Talk:Nerva–Antonine dynasty

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5 Great Emperors[edit]

I deleted the part that stated that the first five Emperors from Nerva to Marcus Aurelius were considered the great emperors as it is incorrect. Marcus was the sixth of the dynasty, taking sole control after Lucius died. Moreover, thy are known as the good emperors as they were moral not the great emperors which implies that they were great for either military or economic conquest. Sovereignlance (talk) 02:36, 22 August 2010 (UTC)


I think the whole "modern historians" bit should be deleted because it appears to be attempting to lend balance to the article, but it is poorly cited. Additionally, theives have been known to rob farmers from the begining of recollection to right now, regardless of which politician or party is in power, so the arguments are irrelevent (see how i didnt cite mine in this obscure page so deal? Additionally, the arguments for them being "good" emperors apply only to the Romans, and do not represent a wiki world view or whatever you guys say at the top of your Roman centric pages. (It sez romanz goe howm. congegate dood b1ffness). Love peace chicken grease - just a casual observer that doesn't care about his IP addy because they can be spoofed anyways kthx never coming back here again bye. stuffx0rzbbs11vntybillionnodesringdownbgriCEACiDcDcRZR1911H/P/A/V/Calldayallnightlong/1800not4u ps i love your website guys. it taught me how to be not so much a noob at like real world knowledge and stuff. —Preceding unsigned comment added by (talk) 10:57, 12 November 2010 (UTC)


I'm curious about this method of adoption practiced by the Nerva-Antonine dynasty, in that it may resemble the practice seen in Tibet. What kind of information, and sources exist in this field? --Xact (talk) 04:24, 2 January 2010 (UTC)


After four years of existence, this page is barely more than a list of six emperors. I think it should redirect to Five Good Emperors (as does Nerva-Antonine Emperors!). Some will quibble that Commodus doesn't count as one of the Five Good Emperors, but he was still in the Antonine dynasty; so be it. Lucius Verus was also in the dynasty, but I don't see him on this list either. So be it.

Furthermore, the article cannot in any case remain titled as it is, because the grammar/spelling is a mess. ‘Antonian’ means pertaining to Antony (or Antonius). To invoke Antoninus Pius, along with Marcus Aurelius and Commodus, we should use the adjective ‘Antoninian’. In Latin, the adjective relating to Nerva is neruius, which ought to be anglicized as ‘Nervian’ (as is in fact done in for example Lewis & Short's dictionary). Nervian and Antoninian dynasty would make sense, as would ‘Nervo-Antoninian dynasty’, I suppose, following the model of ‘Julio-Claudian’. ‘Nerva-Antonine dynasty’ is clumsy but at least consistent; it uses nouns in apposition (à la Yukon Territory, rather than *Yukonian Territory), ducking the whole question of what the proper adjectival form is. Q·L·1968 15:24, 21 August 2009 (UTC)

I merged the other way around because
  • this article is more encompassing, providing no problem re Verus and Commodus not being one of the Five Good ones
  • is more neutral as it does not issue the positive judgement right away
I also corrected the really silly typo in the article's title.
I also merged the Nerva-Trajan dynasty (a three-liner) and the Antonines (a little more but still a stub whose contents where either already covered elsewhere, could be covered elsewhere or were nonosense like "Commodus single-handedly ended Five Good Emperors and the Pax Romana" - who fought more wars Marcus or Commodus?)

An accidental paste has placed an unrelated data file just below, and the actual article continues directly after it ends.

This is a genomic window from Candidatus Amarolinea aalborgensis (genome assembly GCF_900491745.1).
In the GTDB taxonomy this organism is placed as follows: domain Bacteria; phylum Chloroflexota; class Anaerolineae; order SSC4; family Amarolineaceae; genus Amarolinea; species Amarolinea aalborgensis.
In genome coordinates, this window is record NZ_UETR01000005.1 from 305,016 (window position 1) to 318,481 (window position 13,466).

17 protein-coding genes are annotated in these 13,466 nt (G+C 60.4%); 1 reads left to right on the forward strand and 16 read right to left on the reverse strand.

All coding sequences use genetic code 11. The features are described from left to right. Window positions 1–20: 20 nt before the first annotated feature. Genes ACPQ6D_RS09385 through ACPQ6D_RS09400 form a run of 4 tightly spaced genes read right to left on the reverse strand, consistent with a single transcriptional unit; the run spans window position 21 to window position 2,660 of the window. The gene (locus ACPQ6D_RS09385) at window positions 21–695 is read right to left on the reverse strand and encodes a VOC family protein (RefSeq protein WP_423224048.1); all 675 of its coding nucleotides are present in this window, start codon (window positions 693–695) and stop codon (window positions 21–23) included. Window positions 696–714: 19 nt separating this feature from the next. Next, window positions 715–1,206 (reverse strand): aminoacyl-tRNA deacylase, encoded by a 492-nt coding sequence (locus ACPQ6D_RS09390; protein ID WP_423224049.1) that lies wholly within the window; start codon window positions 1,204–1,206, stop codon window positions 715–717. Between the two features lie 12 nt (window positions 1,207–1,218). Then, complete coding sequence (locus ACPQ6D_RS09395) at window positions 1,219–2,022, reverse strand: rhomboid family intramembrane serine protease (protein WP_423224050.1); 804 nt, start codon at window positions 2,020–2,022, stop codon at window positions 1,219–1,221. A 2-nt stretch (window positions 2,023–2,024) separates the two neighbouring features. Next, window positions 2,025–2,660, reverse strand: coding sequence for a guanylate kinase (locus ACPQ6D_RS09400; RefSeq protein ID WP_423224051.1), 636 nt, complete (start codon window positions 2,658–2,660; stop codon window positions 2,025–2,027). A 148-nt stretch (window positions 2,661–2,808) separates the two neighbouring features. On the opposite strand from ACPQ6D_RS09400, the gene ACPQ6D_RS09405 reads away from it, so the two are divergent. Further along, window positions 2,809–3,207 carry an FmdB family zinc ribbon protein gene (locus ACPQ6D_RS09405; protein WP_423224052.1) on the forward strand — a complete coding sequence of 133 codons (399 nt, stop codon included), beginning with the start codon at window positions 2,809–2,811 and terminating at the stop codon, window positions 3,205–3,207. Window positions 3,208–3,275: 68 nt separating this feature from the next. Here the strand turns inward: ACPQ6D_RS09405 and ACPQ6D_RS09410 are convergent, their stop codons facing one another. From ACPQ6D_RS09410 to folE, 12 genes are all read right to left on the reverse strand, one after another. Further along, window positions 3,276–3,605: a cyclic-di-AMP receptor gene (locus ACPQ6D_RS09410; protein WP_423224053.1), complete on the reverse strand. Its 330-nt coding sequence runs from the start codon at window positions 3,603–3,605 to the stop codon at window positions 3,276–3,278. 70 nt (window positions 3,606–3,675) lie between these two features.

Str1977 (talk) 12:18, 24 August 2009 (UTC)
Good work on the merging! I know what a headache that can be. You may be right that it's better to merge Five Good Emperors over here – but I'm afraid my point still stands that ‘Nervan’ isn't a word and ‘Antonine’ isn't an adjective. ‘Nerva–Antonine dynasty’ it could be, or else ‘Nervian-Antoninian dynasty’ or something of that kind. Cheers, Q·L·1968 19:24, 2 September 2009 (UTC)

rome —Preceding unsigned comment added by (talk) 06:20, 28 November 2009 (UTC)

An astute geographical observation. Having heard no objection, I've moved from *Nervan to Nerva. Solidarity, Q·L·1968 01:20, 10 December 2009 (UTC)

Truth tentative[edit]

This entry's use of the signifying word 'actually' is problematic: "However, adoptive succession actually arose because of a lack of biological heirs. All but the last of the Adoptive Emperors had no biological son to succeed them and thus were forced to pick a successor somewhere else, and as soon as the Emperor could look towards a biological son to succeed him, adoptive succession was set aside." I feel that a factor that reduces the quality of wikipedia articles occurs when different entries are, more or less dodgingly, argumentative in regard of earlier entries. It may not be possible to avoid it, because they reflect compromises which we hardly can be without. But, I would suggest as a litterary excercise to write what one wants to submit as if it belonged to the context, imagine that the entries has a signature of singularity. I'm not obedient to such an ideal myself, but I think that style is not innocent in regard of meaning; there is a politics of semantics. The use of 'actually' in the text implicate a projection of the author's will to truth into history (i.e. the text). It is not, or at least I strongly doubt that the source-material provide a given truth in relation to the reason of the modes of succession during the reign of the Adoptive Emperors. There are several imaginable reasons. It seems somewhat strange that six emperors in a row where unable to produce heirs by themselves. The entry above also imply indicatively that all Emperors were sort of driven by the same motivation. The wording "as soon as the Emperor could look towards a biological son to succeed him, adoptive succession was set aside...." give a sense of urge, and in a totalising fashion denies other possible motivations than that of biological succession. This urge is not in harmony with the mood that may be traced in the cultural heritage of Stoic philosophy, assumed to be heavily influential on these emperors. It is important to note that I do not intend to argue for an alternative, that I think was more 'actually' true about this fascinating lineage of emperors. I may admit a sympathy for information that breaks with the conformity of historiography pertaining to the alledged conquerors of truth, history. Whom are in the positions of Histor and Rhetor, is making dispositions of the story and truth. Thus we may know it is construed. --Xact (talk) 05:50, 2 January 2010 (UTC)